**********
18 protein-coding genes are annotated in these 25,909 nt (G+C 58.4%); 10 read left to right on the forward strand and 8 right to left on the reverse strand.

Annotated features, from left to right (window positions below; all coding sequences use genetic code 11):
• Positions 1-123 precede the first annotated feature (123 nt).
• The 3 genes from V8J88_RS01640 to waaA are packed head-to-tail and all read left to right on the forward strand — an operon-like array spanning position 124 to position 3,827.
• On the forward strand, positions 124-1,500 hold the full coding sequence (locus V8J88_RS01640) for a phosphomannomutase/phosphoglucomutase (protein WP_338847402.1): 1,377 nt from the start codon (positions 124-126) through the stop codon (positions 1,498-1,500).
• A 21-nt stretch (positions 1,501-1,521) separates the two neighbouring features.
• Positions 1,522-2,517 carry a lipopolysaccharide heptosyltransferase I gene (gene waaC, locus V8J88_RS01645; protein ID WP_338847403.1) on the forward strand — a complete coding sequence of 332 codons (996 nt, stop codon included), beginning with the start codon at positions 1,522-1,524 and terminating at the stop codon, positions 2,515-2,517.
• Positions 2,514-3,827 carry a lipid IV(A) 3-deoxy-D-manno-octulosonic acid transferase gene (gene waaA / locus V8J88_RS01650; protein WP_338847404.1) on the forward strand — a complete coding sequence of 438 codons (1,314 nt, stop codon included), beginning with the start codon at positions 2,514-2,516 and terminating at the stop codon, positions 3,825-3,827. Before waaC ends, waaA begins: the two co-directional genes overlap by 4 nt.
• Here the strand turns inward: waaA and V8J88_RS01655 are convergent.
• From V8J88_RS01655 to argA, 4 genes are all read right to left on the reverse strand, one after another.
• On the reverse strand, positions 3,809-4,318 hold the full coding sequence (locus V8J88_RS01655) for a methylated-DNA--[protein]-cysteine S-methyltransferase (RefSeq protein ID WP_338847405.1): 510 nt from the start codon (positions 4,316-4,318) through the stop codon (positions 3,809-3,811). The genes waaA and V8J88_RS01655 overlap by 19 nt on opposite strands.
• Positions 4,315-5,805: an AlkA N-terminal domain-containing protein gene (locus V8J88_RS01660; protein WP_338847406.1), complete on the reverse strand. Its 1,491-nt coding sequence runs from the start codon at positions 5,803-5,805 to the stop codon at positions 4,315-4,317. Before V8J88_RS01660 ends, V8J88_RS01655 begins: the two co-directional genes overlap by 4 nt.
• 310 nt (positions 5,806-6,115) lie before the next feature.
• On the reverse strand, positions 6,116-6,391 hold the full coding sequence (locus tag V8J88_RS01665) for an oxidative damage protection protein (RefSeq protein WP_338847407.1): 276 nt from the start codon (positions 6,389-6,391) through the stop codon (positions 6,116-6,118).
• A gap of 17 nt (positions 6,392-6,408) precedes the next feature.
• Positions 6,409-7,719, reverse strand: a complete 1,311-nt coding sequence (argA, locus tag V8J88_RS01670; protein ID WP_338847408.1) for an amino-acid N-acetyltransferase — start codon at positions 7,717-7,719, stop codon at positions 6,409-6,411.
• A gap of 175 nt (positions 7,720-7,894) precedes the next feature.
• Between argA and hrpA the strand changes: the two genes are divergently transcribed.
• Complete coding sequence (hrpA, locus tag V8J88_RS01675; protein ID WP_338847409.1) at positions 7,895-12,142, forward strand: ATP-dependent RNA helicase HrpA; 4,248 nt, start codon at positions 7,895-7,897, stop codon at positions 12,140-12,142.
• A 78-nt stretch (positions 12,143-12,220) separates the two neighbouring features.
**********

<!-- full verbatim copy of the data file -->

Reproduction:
18 protein-coding genes are annotated in these 25,909 nt (G+C 58.4%); 10 read left to right on the forward strand and 8 right to left on the reverse strand.

Annotated features, from left to right (window positions below; all coding sequences use genetic code 11):
• Positions 1-123 precede the first annotated feature (123 nt).
• The 3 genes from V8J88_RS01640 to waaA are packed head-to-tail and all read left to right on the forward strand — an operon-like array spanning position 124 to position 3,827.
• On the forward strand, positions 124-1,500 hold the full coding sequence (locus V8J88_RS01640) for a phosphomannomutase/phosphoglucomutase (protein WP_338847402.1): 1,377 nt from the start codon (positions 124-126) through the stop codon (positions 1,498-1,500).
• A 21-nt stretch (positions 1,501-1,521) separates the two neighbouring features.
• Positions 1,522-2,517 carry a lipopolysaccharide heptosyltransferase I gene (gene waaC, locus V8J88_RS01645; protein ID WP_338847403.1) on the forward strand — a complete coding sequence of 332 codons (996 nt, stop codon included), beginning with the start codon at positions 1,522-1,524 and terminating at the stop codon, positions 2,515-2,517.
• Positions 2,514-3,827 carry a lipid IV(A) 3-deoxy-D-manno-octulosonic acid transferase gene (gene waaA / locus V8J88_RS01650; protein WP_338847404.1) on the forward strand — a complete coding sequence of 438 codons (1,314 nt, stop codon included), beginning with the start codon at positions 2,514-2,516 and terminating at the stop codon, positions 3,825-3,827. Before waaC ends, waaA begins: the two co-directional genes overlap by 4 nt.
• Here the strand turns inward: waaA and V8J88_RS01655 are convergent.
• From V8J88_RS01655 to argA, 4 genes are all read right to left on the reverse strand, one after another.
• On the reverse strand, positions 3,809-4,318 hold the full coding sequence (locus V8J88_RS01655) for a methylated-DNA--[protein]-cysteine S-methyltransferase (RefSeq protein ID WP_338847405.1): 510 nt from the start codon (positions 4,316-4,318) through the stop codon (positions 3,809-3,811). The genes waaA and V8J88_RS01655 overlap by 19 nt on opposite strands.
• Positions 4,315-5,805: an AlkA N-terminal domain-containing protein gene (locus V8J88_RS01660; protein WP_338847406.1), complete on the reverse strand. Its 1,491-nt coding sequence runs from the start codon at positions 5,803-5,805 to the stop codon at positions 4,315-4,317. Before V8J88_RS01660 ends, V8J88_RS01655 begins: the two co-directional genes overlap by 4 nt.
• 310 nt (positions 5,806-6,115) lie before the next feature.
• On the reverse strand, positions 6,116-6,391 hold the full coding sequence (locus tag V8J88_RS01665) for an oxidative damage protection protein (RefSeq protein WP_338847407.1): 276 nt from the start codon (positions 6,389-6,391) through the stop codon (positions 6,116-6,118).
• A gap of 17 nt (positions 6,392-6,408) precedes the next feature.
• Positions 6,409-7,719, reverse strand: a complete 1,311-nt coding sequence (argA, locus tag V8J88_RS01670; protein ID WP_338847408.1) for an amino-acid N-acetyltransferase — start codon at positions 7,717-7,719, stop codon at positions 6,409-6,411.
• A gap of 175 nt (positions 7,720-7,894) precedes the next feature.
• Between argA and hrpA the strand changes: the two genes are divergently transcribed.
• Complete coding sequence (hrpA, locus tag V8J88_RS01675; protein ID WP_338847409.1) at positions 7,895-12,142, forward strand: ATP-dependent RNA helicase HrpA; 4,248 nt, start codon at positions 7,895-7,897, stop codon at positions 12,140-12,142.
• A 78-nt stretch (positions 12,143-12,220) separates the two neighbouring features.